Thursday, August 21, 2008

Economic Utility

Economic utility is an interesting concept that I have studied on a couple different occasions, but have not truly appreciated until recently. When I was young and broke, it was easy to see that an increase in spending (consumption) would provide an amount of utility (pleasure). The choices I made then were pretty simple and amounted to chasing skirts or outdoors pursuits. I would spend as much as I could and had a zero savings rate. I did make choices on what spending would provide the most incremental utility, but they were always small sums of money.

As I progressed beyond living hand to mouth, I started to have slightly more disposable income, but fewer financially straining outlets. I already had most of my sports toys and progressing into a committed relationship, I was not spending as much money out on the town. Interestingly there was not any extra utility to be had by increased spending. While one could always want a larger living space, faster car or the latest and greatest technology gadgets, this stage in my life was not marked by that.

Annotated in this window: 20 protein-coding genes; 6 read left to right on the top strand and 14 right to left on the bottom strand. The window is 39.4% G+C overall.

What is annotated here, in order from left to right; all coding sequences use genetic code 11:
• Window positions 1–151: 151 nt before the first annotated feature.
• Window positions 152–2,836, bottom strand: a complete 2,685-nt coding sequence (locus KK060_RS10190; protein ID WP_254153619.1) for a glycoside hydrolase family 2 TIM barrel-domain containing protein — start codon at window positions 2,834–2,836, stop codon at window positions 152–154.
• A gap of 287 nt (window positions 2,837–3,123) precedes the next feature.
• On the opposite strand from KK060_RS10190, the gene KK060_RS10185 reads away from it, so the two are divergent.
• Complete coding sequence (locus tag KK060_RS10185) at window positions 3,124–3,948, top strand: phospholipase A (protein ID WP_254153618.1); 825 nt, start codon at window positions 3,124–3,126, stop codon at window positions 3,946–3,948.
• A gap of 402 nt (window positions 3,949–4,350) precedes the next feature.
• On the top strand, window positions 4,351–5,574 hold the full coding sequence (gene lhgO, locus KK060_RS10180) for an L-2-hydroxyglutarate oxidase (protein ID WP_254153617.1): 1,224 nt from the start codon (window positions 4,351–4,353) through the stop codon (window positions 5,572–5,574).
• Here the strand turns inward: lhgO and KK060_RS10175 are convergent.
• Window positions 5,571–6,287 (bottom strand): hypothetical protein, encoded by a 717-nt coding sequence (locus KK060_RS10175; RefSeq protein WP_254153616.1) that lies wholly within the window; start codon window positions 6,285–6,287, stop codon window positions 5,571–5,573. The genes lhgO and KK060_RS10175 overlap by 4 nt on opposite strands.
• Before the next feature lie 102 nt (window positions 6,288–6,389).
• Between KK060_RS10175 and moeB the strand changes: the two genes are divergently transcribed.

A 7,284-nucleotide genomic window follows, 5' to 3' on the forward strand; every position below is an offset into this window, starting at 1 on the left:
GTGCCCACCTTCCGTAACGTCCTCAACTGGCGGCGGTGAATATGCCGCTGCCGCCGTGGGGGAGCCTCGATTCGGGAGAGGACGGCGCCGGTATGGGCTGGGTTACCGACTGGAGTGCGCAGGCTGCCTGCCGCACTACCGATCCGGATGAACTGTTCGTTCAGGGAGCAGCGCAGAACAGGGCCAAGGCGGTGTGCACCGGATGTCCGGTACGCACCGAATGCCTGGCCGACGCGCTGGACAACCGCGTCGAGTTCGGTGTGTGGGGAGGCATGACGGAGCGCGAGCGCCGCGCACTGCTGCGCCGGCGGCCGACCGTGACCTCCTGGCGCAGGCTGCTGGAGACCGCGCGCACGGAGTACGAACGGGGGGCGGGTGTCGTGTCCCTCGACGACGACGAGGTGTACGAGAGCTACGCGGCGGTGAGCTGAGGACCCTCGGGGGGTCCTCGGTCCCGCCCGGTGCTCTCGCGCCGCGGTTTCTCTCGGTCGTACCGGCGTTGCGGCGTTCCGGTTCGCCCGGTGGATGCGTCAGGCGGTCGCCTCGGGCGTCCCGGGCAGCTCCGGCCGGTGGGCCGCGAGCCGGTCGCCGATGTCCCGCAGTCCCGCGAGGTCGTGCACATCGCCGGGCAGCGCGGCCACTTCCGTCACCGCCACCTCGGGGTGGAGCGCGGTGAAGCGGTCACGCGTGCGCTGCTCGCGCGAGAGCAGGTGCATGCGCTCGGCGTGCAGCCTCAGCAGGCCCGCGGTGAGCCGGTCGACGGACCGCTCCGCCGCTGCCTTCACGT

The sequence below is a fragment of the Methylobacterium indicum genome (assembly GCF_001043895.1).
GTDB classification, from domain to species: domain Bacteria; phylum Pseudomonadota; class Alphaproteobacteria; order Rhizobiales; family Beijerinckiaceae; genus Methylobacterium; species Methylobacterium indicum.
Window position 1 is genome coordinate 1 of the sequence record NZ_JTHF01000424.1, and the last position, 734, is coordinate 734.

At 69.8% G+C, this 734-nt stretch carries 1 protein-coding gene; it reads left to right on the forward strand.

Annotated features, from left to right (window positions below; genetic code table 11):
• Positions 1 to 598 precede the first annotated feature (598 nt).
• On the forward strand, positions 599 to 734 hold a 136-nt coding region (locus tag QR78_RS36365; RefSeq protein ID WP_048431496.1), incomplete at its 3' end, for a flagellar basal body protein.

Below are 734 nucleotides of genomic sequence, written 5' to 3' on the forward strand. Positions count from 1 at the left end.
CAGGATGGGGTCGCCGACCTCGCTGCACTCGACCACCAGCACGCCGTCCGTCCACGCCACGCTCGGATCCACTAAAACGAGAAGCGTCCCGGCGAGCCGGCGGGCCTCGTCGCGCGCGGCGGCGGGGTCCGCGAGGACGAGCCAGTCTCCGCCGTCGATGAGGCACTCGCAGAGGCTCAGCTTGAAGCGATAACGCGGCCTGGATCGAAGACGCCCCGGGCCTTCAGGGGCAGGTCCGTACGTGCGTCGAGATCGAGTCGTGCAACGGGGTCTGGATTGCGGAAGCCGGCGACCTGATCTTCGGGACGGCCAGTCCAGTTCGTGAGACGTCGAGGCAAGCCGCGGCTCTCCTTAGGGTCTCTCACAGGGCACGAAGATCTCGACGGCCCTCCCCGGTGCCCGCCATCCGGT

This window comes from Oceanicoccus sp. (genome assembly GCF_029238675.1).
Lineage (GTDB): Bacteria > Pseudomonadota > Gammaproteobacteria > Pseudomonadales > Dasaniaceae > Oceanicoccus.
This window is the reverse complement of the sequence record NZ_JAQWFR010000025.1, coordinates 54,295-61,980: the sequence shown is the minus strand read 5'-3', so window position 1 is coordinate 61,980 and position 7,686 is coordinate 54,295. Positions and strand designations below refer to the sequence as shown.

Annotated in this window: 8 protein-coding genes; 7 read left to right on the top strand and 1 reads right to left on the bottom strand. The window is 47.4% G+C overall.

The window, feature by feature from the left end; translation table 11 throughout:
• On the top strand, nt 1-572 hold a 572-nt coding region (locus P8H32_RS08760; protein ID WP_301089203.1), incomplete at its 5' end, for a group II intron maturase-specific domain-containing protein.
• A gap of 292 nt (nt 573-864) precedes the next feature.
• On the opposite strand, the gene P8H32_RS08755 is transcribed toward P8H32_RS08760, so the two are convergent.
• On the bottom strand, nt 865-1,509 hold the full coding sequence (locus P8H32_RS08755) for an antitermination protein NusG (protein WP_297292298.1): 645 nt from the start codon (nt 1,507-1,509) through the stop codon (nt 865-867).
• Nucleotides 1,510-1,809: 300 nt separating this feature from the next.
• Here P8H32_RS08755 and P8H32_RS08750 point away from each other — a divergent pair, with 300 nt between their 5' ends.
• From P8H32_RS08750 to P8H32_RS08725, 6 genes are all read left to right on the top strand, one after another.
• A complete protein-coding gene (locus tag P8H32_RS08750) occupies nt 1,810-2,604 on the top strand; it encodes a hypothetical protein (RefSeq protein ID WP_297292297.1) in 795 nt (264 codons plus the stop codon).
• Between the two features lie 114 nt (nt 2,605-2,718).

Being married and starting a family has recently pushed this issue to the forefront. Initially my disposable income increased as we were sharing expenses. This led me to pursue interests in coin collecting and play a little more poker. I should clarify that I am a net losing poker player and treat poker as an expense and not a source of income. Recently my disposable income has decreased as a result of tax issues and increased family expenses such as day care. Combined with my increased hobby set, I found my savings rate begin to fall into negative territory.
With some cash flow changes (paying off the car and student loan), I was back in the black, but forced once again to consider economic utility.

Would I rather play poker or have a maid come by?
Would I rather go out for lunch or go to the pool for a swim workout?
Would I rather collect coins or save money for a new bicycle?

It is interesting that the recent choices were all non-essential and had various durations from short term to longer term. I was not in a situation to choose between eating or taking medications as some of the population is faced with.

I was also hit by an expenditure that was interesting to place on the utility curve. I had a dental issue and while the pleasure to be gained by being able to chew food far outweighed any other spending choice, it felt like I was already able to do that and should not have to pay $XXXX to continue to do so. It is kind of like paying off the car and then requiring a new transmission. It is more of a slap in the face than anything else.

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